Missing in action at Dausfeld
I believe it was 2013 when I first came into contact with Jerry Senear, son of Pfc. Orvis Senear who was killed in action on February 28th, 1945. Jerry wanted to learn more about the battles his father participated in before he was killed. We didn’t know anything more than that his dad served in I Company, 22nd Infantry Regiment and that he was killed in action in or near Dausfeld. A quest to learn more about the events that occurred in this tiny hamlet near Prüm began.
After consulting the book “Die Woche der Entscheidung” by Klaus Ritter, occupant of Weinsheim we learned more about the battle. Although at that time Dausfeld only consisted of a handful of houses, this strategic village was of great importance to the Americans who sought to advance from Prüm towards the Kyll river as soon as possible. In only a day the battle for the village was over, but it had cost the American and German forces dearly.
The tiny hamlet of Dausfeld lays just northeast of Prüm in the valley directly along the Prüm river. By mid-February the Americans had seized the city of Prüm and the wooded terrain to the north, called “Tettenbusch”. Dausfeld however stayed in German hands. The strategic purpose of this village was clear for both parties: there Dausfeld served as a gateway to the open plains directly east of town, which reached as far as Büdesheim and Schwirzheim. Also, the possession of the Prüm-Büdesheim road would allow the American forces a swift advance towards Gerolstein and the Kyll river. Therefore, it was important for the Americans to seize Dausfeld as soon as possible when the long-expected attack began. The Germans aware of the situation put an effort in building strong fortifications in and near the village. The houses were fortified, fields were mined and on the dominating high ground north (Dausfelder Hardt, 537) and south (Hünert, 551), trenches were dug. Responsible for the defense of Dausfeld was Oberleutnant Sniers, holder of the Knights Cross and commander of the 3rd Battalion, 15th Fallschirmjäger-Regiment.
On the other side, the 3rd Battalion of the 22nd US Infantry Regiment, who occupied the Tettenbusch area, was appointed to capture the village in the early morning of February 28th as the large-scale attack over the Prüm river began. As the men left their positions in the woods north of Prüm, they descended the heights in the area of Wolfsschlucht around 0515h. While it was still dark, L and I Company crossed the river at the Dausfelder Mühle (mill) at the bottom of the valley. Immediately the two companies were directed to their objectives. L Company was ordered to seize the hill of Dausfelder Hardt, and I Company was to seize the village itself. While the men of L Company entered the woods of Dausfelder Hardt they ran into a strong trench system occupied by the 3rd Battalion of the 15th Fallschirmjäger-Regiment. Although a large part of the enemy soldiers were only 17 to 18 years old and lacking sufficient training, their resistance was fanatical. It took the men of L Company more than four hours to finally throw the Germans out of their positions.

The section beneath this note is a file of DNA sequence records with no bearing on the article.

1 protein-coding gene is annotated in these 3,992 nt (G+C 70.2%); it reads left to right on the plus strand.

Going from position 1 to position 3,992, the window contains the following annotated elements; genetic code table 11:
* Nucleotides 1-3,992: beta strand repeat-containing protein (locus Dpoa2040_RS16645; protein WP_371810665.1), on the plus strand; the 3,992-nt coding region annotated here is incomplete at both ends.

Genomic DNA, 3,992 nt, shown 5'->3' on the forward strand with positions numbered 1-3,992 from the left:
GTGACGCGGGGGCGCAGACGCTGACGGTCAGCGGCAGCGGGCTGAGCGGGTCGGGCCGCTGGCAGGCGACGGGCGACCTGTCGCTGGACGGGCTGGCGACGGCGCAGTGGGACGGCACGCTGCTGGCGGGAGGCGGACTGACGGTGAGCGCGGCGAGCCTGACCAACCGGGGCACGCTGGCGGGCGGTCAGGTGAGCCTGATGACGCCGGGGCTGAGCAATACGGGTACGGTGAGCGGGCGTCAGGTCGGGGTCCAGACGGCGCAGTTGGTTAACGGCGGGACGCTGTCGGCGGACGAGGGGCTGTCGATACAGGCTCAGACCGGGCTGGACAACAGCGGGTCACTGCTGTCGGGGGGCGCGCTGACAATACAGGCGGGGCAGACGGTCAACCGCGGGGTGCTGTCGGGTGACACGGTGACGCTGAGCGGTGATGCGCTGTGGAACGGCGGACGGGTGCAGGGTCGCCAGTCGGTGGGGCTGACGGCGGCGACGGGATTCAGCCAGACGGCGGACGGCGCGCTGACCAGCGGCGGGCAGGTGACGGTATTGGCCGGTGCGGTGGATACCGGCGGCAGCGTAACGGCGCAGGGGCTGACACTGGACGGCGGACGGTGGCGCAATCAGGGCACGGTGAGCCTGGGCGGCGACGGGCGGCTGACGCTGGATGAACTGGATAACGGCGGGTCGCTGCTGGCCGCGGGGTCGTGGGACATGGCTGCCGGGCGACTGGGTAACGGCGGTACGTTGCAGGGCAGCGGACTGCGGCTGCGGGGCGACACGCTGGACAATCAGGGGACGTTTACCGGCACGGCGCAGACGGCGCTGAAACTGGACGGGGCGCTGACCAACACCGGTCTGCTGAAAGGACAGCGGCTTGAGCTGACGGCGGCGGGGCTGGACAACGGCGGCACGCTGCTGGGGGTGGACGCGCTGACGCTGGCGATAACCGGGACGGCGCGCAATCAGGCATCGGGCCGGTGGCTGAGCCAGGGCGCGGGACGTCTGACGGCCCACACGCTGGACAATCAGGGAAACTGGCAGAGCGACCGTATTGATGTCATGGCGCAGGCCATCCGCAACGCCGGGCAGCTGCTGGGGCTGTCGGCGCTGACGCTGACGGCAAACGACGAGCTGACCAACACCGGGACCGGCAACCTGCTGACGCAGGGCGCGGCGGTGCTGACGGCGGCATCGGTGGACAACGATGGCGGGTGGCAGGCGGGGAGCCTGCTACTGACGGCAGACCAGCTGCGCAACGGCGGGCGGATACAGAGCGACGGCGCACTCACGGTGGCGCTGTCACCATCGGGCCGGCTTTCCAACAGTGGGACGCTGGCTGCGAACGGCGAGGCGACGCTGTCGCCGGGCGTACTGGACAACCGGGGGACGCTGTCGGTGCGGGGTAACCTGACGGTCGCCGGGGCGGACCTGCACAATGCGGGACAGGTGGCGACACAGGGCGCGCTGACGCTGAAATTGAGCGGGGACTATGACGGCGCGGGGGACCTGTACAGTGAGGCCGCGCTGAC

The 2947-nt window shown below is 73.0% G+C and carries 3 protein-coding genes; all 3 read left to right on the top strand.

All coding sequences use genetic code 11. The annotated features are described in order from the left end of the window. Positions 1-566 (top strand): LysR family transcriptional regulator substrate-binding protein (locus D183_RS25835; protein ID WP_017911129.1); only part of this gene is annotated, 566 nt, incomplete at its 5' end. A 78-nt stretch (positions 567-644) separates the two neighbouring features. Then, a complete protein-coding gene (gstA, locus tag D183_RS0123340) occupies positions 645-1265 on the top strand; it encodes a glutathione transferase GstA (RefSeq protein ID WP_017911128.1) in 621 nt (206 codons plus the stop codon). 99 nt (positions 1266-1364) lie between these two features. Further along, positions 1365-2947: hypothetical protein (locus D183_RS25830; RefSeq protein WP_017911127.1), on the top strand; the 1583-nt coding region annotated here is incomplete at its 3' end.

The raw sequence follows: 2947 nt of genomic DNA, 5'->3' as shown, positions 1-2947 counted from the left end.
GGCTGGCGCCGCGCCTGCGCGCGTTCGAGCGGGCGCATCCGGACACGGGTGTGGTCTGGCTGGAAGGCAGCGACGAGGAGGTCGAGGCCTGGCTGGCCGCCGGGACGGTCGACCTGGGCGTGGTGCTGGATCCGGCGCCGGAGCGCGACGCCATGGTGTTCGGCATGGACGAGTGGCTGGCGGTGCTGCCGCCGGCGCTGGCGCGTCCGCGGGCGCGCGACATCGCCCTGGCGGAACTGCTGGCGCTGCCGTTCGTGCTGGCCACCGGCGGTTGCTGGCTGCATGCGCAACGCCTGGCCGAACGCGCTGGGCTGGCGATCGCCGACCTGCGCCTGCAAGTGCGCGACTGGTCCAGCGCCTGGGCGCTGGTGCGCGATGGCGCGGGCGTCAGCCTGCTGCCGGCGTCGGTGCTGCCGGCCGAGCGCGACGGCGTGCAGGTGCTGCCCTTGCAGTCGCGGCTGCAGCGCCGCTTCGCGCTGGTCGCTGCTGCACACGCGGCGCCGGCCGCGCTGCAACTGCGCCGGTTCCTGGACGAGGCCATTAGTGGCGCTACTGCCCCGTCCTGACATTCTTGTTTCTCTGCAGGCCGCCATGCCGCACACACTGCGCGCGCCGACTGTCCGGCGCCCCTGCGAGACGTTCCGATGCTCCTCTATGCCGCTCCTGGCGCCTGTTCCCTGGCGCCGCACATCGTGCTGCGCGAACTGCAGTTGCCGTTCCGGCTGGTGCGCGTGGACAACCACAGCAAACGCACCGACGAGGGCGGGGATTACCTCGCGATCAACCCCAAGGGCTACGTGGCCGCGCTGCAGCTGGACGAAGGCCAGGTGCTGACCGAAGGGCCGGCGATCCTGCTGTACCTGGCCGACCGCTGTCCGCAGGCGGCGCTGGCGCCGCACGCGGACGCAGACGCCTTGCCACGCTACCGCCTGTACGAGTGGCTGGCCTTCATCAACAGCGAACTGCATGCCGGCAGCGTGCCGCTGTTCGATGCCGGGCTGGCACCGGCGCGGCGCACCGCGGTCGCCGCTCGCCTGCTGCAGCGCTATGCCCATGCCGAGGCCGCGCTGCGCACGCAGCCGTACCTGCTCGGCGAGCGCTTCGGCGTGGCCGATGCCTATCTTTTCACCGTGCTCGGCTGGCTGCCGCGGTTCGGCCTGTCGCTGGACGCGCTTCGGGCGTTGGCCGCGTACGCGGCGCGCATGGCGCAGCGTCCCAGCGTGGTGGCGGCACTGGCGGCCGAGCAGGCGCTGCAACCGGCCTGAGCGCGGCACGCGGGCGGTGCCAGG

The two images below are quite extraordinary. The first picture shows the paybook of Günther Adler, a 17-year-old Fallschirmjäger who served in the 10th Company and who was captured near Dausfeld. The second image is a US press photo taken on February 28th at the Dausfelder Mühle which shows German prisoners with their guards ducking for cover behind a M10 tank destroyer while Germans are shelling the area. The second man from the right is again Günther Adler.
I Company however had a harder nut to crack. After L Company entered the cover of the Dausfelder Hardt woods to reach their objective, I Company had to take its objective over open terrain without any cover. The company under the command of Captain Tom Reid left the Dausfelder Mühle area at daybreak and moved towards the village itself. The men immediately ran into heavily defended German positions. A reinforced squad who was sent along the Hermespand-Dausfeld road was completely wiped out, and other attempts to seize Dausfeld over the open fields proved to be suicidal. The Germans on the Hünert hill were in such good positions that they could oversee and fire upon every movement down in the valley. After several futile attempts to capture the village it was obvious that it wasn’t possible without the support of armor. However, the tanks designated to attack Dausfeld were held up in the vicinity of Prüm as there all bridges over the river had been blown by the enemy. Engineers desperately tried to finish a Bailey bridge so the tanks could cross, however artillery and sniper fire prevented the engineers from finishing the job. At noon, some impatient tanks found a shallow spot to cross the river and from the direction of Hermespand a handful of tanks originally attached to the 8th Regiment were ordered to turn around and come to the aid of the 22nd Regiment.